Coordinators and volunteers of FAITH Food Pantry gathered for a dinner recently that was both celebratory and a little somber at the same time. The June 5 event, a potluck supper in the undercroft of St John’s Episcopal Church in Sandy Hook, was a celebration of three decades of the food pantry being able to provide food for Newtown residents who need a hand putting food on their table. Unfortunately, as Co-chairs Lee Paulsen and Nancy Taylor both pointed out, the need is still there.
Fifteen families were helped on a recent Thursday night. Residents can visit the church’s undercroft, where the food pantry operates out of, on Tuesday mornings between 10 am and noon, and Thursdays from 6 to 8 pm. Barbara Krell is the third co-chair for the pantry, which also counts on pennywise shoppers as well as those who work at the pantry itself to keep the process operating.
“We have been shopping hard and fast,” said Mrs Paulsen, “but there haven’t been enough donations” to keep shelves fully stocked for months. Incoming donations have been “extremely slow since December,” she said. The number of people who seek help from the pantry has been creeping up again, she said.
“We provide food for nearly 5,000 meals per week,” said Mrs Paulsen. Volunteers plan for three meals per day per family member.
“The entrees may have to be stretched,” she admitted, “but we make sure there’s enough to stretch.”
Although it operates out of the church, the pantry’s acronym is a little misleading. The pantry offers Food Assistance for Immediate but Temporary Help. FAITH is a nonecumenical offering.
Meanwhile, the gathering was meant to celebrate that scores of volunteers continue to show up at the pantry each Tuesday morning and Thursday afternoon. For two hours each of those days, volunteers receive and sort donations. They also help bag or box up items for those who visit the Washington Avenue food pantry, who ask for a hand and only need to show ID to prove their residence. FAITH volunteers have never asked for proof of need.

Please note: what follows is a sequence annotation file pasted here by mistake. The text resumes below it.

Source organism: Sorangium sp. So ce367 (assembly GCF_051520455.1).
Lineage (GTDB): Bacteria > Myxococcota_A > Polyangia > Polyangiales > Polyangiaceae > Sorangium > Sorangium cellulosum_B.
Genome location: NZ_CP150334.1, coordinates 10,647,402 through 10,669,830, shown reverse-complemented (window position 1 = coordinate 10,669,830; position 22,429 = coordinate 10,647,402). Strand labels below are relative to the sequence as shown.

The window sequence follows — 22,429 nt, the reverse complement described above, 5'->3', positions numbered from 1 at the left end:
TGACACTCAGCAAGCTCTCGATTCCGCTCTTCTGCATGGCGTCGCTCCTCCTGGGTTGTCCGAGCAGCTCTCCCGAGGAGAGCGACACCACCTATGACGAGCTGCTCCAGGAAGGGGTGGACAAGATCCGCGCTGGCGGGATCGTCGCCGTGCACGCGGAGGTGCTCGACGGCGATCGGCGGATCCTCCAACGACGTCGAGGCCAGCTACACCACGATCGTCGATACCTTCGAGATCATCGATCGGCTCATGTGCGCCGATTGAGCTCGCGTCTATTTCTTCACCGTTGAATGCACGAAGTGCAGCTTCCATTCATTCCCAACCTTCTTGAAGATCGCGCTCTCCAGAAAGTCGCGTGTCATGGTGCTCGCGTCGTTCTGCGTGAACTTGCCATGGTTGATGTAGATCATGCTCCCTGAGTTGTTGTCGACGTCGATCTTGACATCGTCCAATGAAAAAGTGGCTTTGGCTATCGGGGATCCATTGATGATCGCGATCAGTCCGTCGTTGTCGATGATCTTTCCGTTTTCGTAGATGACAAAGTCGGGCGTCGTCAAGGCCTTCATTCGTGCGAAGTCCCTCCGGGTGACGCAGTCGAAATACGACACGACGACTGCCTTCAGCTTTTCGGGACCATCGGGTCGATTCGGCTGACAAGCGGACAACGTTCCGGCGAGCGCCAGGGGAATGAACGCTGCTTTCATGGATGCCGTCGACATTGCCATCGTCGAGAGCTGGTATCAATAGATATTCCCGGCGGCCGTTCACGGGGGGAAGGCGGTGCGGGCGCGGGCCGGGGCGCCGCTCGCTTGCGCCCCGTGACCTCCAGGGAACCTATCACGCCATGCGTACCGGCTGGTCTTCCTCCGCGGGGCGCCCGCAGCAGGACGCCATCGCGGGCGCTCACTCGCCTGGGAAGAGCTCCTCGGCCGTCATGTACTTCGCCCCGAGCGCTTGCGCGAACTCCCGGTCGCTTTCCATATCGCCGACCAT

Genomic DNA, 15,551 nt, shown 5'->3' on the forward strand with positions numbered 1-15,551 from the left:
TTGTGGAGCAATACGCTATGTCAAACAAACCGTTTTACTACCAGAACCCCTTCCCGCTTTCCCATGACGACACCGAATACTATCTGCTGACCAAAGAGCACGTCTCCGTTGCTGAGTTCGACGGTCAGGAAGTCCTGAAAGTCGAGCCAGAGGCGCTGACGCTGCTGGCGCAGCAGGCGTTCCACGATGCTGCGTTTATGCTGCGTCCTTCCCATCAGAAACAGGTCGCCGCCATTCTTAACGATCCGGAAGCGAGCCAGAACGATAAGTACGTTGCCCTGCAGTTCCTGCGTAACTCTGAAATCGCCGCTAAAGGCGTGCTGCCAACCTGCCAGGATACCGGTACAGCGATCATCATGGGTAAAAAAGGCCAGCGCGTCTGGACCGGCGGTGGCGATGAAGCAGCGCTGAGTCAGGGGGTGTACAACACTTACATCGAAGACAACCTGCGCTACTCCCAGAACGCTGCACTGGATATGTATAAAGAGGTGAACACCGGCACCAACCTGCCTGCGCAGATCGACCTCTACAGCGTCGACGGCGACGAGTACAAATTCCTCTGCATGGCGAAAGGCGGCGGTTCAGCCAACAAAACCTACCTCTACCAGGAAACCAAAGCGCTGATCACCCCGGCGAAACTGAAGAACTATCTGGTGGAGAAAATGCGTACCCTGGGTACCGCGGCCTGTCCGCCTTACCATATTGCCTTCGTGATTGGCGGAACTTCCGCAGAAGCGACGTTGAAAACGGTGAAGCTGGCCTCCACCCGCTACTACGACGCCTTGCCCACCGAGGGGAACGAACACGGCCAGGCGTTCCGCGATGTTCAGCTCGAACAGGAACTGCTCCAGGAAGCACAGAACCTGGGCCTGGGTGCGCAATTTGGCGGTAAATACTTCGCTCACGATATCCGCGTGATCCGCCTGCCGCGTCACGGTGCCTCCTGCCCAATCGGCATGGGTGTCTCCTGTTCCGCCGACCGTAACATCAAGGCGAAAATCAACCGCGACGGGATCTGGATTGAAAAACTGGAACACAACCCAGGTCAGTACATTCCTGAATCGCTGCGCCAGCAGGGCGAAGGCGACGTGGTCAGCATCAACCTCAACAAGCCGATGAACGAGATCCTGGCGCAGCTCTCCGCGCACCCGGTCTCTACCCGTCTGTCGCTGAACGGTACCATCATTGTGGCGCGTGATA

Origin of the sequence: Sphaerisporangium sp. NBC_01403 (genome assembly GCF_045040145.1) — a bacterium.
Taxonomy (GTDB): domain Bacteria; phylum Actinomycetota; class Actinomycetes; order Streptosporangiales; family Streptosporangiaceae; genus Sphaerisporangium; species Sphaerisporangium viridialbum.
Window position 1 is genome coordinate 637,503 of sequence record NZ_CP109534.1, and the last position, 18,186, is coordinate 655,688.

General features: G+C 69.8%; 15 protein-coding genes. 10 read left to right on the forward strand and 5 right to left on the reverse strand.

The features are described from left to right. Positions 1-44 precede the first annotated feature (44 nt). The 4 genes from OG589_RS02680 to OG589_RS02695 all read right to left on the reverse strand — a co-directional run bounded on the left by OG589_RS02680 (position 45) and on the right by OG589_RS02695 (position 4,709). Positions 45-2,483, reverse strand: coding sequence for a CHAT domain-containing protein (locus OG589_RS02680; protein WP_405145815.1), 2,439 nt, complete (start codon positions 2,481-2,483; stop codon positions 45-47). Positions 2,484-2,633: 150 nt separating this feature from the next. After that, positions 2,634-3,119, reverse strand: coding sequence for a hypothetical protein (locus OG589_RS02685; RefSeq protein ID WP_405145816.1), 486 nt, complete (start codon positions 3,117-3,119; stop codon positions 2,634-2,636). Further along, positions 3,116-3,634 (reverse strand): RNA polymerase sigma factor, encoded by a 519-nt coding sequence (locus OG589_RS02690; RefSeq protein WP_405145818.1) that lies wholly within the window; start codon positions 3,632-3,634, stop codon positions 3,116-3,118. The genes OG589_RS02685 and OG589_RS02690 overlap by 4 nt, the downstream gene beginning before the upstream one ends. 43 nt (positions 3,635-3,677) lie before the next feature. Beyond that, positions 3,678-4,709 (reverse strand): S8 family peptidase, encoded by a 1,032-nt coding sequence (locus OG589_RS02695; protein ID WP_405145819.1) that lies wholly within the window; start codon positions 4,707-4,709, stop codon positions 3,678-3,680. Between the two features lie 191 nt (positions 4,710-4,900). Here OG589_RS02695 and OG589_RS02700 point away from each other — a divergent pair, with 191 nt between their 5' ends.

“The volunteers are just so phenomenal,” said Mrs Taylor. “I can’t even begin to tell you. They are so dedicated. It’s almost a social club, of very hard workers.”
Mrs Taylor said there have been times when, once a two-hour shift has ended, she and others will go out for coffee nearby and continue talking.
“We sometimes go to lunch,” she said. “I just want to spend more time with them. There is a lot of compassion in this group. There always has been.”
Some of the volunteers, Mrs Taylor said, have been with the food pantry since its inception in 1983.
“It’s easy to be burned out, especially with the numbers we are dealing with now,” said Mrs Taylor. “But these people have not given up. They keep coming back, and inspiring the rest of us.”
The gathering on June 5 opened with social time, as guests arrived with their appetizers, entrees, and desserts to share. Approximately 30 people attended the dinner. A brief history of the food pantry was planned, targeting the newest volunteers — “We want them to understand the legacy of this place,” Mrs Taylor said — and then everyone was going to share food and conversation.
All of the food for the recent Tuesday night meal, the women were quick to point out, was brought in by the volunteers. None of the food from the pantry was used for the social occasion.